— A General Motors E85 fuel class action lawsuit is moving forward after the original version of the lawsuit was dismissed.
A judge had dismissed the lawsuit but allowed the plaintiff to change and refile the E85 flex fuel class action on behalf of Illinois owners of GM flex fuel vehicles.
The plaintiff argues his Impala cannot run on E85 (85% ethanol) only, something General Motors allegedly didn't tell customers.
The plaintiff contends he purchased a flex fuel car because it can use E85 in addition to regular gasoline.
Much of the amended class action included the same arguments as the original flex fuel lawsuit regarding his 2016 Chevrolet Impala which he purchased used in 2019.
GM said its flex fuel cars ran on “E85 ethanol, gasoline, or any combination of the two.”
According to the flex fuel lawsuit, the plaintiff relied on information from the yellow fuel filler cap which said, “E85 / Gasoline . . . Do not use additives with E85 Fuel.”
Illinois plaintiff Michael Fleury says he drove his Impala for a few years without any problems, occasionally refilling with E85 fuel. In 2022, he says he read the owner’s manual and stopped using regular gasoline to use E85 fuel only in his Impala.
"Then, the car’s check-engine and warning lights turned on, and the car lost power. At the GM dealer, Fleury learned that his exclusive use of E85 had caused the fuel pump to fail, requiring its replacement." — GM E85 class action lawsuit
The plaintiff asserts GM should have warned him the Impala required alternating between E85 and regular gas to avoid problems with the fuel pump, something the automaker has allegedly known since 2016.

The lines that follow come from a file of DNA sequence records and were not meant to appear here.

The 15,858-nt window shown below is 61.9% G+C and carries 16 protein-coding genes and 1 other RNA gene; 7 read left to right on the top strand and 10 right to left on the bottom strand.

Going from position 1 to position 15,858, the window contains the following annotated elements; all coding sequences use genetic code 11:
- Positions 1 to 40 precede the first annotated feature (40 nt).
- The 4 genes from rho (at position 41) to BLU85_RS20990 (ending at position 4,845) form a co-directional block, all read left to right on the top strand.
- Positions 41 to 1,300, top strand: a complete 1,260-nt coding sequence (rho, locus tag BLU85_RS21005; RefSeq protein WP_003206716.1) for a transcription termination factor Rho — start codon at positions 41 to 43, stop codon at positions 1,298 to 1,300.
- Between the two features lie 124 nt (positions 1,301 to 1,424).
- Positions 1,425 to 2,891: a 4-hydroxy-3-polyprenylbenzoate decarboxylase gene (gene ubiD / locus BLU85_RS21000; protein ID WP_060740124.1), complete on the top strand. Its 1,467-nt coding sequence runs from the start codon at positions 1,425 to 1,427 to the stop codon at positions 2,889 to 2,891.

In January 2022, Fleury’s Impala “failed the Illinois emissions test” and the mass air flow sensor required replacement due to the fuel pump failure. GM offered to pay for repairs, but the lawsuit alleges the pump will be damaged again if the plaintiff uses only E85 fuel.
GM E85 Fuel Lawsuit Survives
GM's motion to dismiss the E85 flex fuel class action was granted in part and denied in part.
The latest version of the GM E85 fuel lawsuit contains new allegations against General Motors. The plaintiff says he believed the Impala owner's manual contained accurate information and warnings. However, the plaintiff says the manual was "deceptive by halftruth."
The plaintiff also argues the E85 fuel system problem offends "Illinois public policy."
The plaintiff found favor with the judge by arguing the Impala owner's manual had no warning about using too much E85 fuel or how using only E85 fuel could damage the fuel pump.
"Omitting or concealing a material fact is deceptive conduct." — Judge Virginia M. Kendall
GM argues the plaintiff never suffered actual harm because the automaker offered to cover the fuel pump expenses.
"But GM’s rejected offer to fix Fleury’s fuel pump does not preclude his claim for damages—especially since Fleury seeks punitive damages and attorneys’ fees in addition to actual damages." — Judge Kendall
The GM E85 class action survives based on the plaintiff's deceptive omission claim and his fraudulent concealment claim.
The GM E85 fuel class action lawsuit was filed in the U.S. District Court for the Northern District of Illinois (Eastern Division): Michael Fleury vs. General Motors LLC.
The plaintiff is represented by Edelman Combs Latturner & Goodwin, LLC.